If you’ve been paying someone to clean the home pool, you know how much it’s been making an impact to your budget. Consider the cost of buying a robot to do the job, and compare that with the current cost of pool-cleaning that you regularly spend on. Robots now make it possible for you to own a pool, and enjoy it without the hassle that usually goes with it.

3. Spy for you

How would you like to hire spies to see who gobbles up your favourite dessert when you’re not home? Robot-makers released surveillance automatons equipped with web camera, mp3 and other gadgets necessary for reporting to you. Some of the popular surveillance bots in the market are Meccano/Erector’s Spykee and WowWee’s Rovio. They’re also sometimes called telepresence robots because they allow you to be virtually present at home even when you’re not. Such robots are also used in industries and other fields.

4. Become your PA and companion

We’ve seen them, albeit mostly in movies, become friends and personal assistants (PAs) to some people. That’s not fiction anymore; such robots do exist. Depending on how you prefer them programmed, they can do a range of chores from helping you get up in the morning to massaging your aching back. Having a PA frees you up from repetitive chores and allows you to spend more of your time on important things that need your actual presence.

5. Teach your kids

This job does not seem to belong to the dangerous, dirty and dull. But it belongs to the tasks that not all parents have the time or the talent for. Recent development shows robots teaching children with autism how to act in social situations. Prior to that, they’ve been teaching academics – math, science and technology, languages, and engineering – through interactive platforms that kids like. Play-I robots – Bo and Yana – engage kids in play while teaching them spatial and computational skills. RobotsLAB has a fleet of educational robots, including the humanoid NAO which was specially designed to help kids with autism. Other educational robots from RobotsLAB are Qbo Pro Evo, Drone, ArmBot, Sphero, Mustached Rover, and BOX Deluxe, which are all high-end robotics.

People have mixed opinions about robots being used at home, especially those that involve the children. Development in this area of robotics, however, is just beginning and what we see now is just the tip of what robots will be in the future.

Robots in the Hospital Workforce

Photo credit: Jez,CC-BY-2.0

Photo credit: Jez,CC-BY-2.0

You’ve seen automated facilities and cutting-edge technology being employed in hospitals and healthcare facilities, but robots for patients’ bedside care? It’s something to start getting used to because healthcare and medical care providers are seriously considering different types of automation to reduce the cost of delivering service to clients. Cost reduction isn’t the only end in mind, as robots will greatly improve effectiveness and efficiency. The industry is fast becoming very competitive, too, and being at the forefront of technology is one marketing pitch that’s hard to ignore.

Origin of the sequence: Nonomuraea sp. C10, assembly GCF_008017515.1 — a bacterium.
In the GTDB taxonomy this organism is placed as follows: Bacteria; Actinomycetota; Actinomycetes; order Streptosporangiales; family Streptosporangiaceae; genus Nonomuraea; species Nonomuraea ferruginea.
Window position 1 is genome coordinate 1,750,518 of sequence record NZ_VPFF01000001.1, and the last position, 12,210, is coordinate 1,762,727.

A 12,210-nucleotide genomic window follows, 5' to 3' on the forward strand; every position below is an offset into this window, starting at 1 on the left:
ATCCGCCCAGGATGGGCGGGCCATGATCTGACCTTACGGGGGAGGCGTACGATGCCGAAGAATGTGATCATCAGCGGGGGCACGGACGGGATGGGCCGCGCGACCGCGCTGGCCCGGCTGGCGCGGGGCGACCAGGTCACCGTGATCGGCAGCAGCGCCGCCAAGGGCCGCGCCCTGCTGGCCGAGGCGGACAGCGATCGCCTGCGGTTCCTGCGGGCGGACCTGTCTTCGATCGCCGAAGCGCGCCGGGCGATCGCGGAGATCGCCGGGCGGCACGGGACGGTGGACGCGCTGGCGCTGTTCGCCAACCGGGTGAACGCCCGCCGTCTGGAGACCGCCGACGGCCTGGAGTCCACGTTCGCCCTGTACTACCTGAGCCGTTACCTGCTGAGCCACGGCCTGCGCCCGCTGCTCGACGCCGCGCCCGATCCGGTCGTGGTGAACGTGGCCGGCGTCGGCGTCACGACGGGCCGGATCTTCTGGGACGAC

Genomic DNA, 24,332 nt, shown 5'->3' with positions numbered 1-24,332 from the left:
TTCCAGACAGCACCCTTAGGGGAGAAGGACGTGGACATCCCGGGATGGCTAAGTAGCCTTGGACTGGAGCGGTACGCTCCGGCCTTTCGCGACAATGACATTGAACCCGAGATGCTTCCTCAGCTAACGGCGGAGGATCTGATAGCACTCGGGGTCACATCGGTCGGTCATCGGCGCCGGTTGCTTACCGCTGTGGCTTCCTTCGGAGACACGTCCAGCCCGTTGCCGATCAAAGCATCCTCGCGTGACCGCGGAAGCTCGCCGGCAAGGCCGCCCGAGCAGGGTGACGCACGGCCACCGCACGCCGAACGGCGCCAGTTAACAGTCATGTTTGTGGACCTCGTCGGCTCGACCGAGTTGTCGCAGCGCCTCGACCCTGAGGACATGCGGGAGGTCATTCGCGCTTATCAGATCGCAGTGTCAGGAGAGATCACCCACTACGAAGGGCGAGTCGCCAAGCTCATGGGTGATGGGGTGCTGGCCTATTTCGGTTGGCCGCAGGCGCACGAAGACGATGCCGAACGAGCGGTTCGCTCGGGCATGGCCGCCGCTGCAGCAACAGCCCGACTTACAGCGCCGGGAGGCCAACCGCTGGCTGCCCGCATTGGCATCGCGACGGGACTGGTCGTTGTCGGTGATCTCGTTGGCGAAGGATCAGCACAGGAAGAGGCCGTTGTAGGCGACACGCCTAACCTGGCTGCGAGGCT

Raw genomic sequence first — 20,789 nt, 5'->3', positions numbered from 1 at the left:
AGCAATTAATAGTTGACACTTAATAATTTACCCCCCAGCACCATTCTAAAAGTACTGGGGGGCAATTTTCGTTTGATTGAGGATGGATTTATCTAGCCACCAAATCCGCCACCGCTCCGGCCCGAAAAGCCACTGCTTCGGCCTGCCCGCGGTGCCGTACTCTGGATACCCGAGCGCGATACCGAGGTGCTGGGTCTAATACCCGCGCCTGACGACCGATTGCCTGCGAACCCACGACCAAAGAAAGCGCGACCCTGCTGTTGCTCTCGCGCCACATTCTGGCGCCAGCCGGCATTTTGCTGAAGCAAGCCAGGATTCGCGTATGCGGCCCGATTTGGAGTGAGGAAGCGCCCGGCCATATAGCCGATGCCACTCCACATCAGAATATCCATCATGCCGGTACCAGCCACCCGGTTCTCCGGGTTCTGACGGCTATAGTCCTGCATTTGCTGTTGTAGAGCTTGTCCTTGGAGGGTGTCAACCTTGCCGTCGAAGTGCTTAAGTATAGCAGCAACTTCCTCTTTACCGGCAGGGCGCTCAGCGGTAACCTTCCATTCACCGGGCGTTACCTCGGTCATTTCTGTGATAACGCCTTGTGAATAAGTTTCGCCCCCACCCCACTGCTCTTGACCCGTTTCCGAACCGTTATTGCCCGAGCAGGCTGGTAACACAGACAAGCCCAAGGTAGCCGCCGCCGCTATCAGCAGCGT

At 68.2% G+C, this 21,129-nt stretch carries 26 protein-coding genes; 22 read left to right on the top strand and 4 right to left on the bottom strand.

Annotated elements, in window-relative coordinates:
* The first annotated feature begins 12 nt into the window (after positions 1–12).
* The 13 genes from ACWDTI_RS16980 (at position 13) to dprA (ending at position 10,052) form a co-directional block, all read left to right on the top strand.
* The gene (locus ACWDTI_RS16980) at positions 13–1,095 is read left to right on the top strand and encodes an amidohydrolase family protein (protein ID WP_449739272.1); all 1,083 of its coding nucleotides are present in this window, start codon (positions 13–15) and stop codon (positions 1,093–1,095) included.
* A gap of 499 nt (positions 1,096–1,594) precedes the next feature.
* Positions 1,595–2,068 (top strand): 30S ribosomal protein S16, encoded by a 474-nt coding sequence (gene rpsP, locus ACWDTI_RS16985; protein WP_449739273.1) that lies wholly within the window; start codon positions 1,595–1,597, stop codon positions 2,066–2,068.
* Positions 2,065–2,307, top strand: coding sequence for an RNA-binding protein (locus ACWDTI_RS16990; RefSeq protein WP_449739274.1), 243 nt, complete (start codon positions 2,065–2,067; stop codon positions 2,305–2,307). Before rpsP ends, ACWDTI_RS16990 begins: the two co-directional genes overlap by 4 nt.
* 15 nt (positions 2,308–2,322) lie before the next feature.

Robots as couriers

Aethon’s TUG replaces employees who used to package, handle or deliver linens, medicines and medical equipment, hospital supplies, and lab results. They are programmed to precisely perform their job, move from one floor to another, and communicate with elevators and doors with sensor. This is much the same concept used by RoboCouriers of Swisslog Healthcare Solutions, which transports specimens, medicines and lab test results. Routine tasks are accomplished much easier and cheaper.
Robots as telemedicine systems

Almost a thousand US hospitals employ telemedicine systems which connect clinicians to remotely-located patients. Primary care, referral to a specialist, patient monitoring, remote diagnostics, remote data-collection, and medical education can be done wireless with this intelligent system. InTouch Health of Sta. Barbara, California, is one of the leading developers of telemedicine systems and automation.

Robots as OR smart assistants

An automated system is currently being conceptualized at GE Global Research to enhance the efficiency of operating rooms (ORs). Efforts are underway in developing robots that will be able to classify, sterilize and monitor surgical equipment, analyse dosage and expiration of drugs, and eliminate human error in clinical procedures that require precision. All of these are intended to improve patient outcomes. Robot-Rx of McKesson Corp and RIVA of Intelligent Hospital System are such robots. Robot-Rx works at St. Mary Medical Center in Long Beach California.

Robots as infection eliminator

Robots are the ideal “employees” to be given the task of sanitizing resistant microbes. The disinfecting system by Xenex eliminates Clostridium difficile and Staphylococcus aureus, which are resistant to some drugs. The technology can be expensive, especially for smaller hospitals. In the long run, though, they prove cheaper and more efficient.

Robots as conduit for doctor’s virtual presence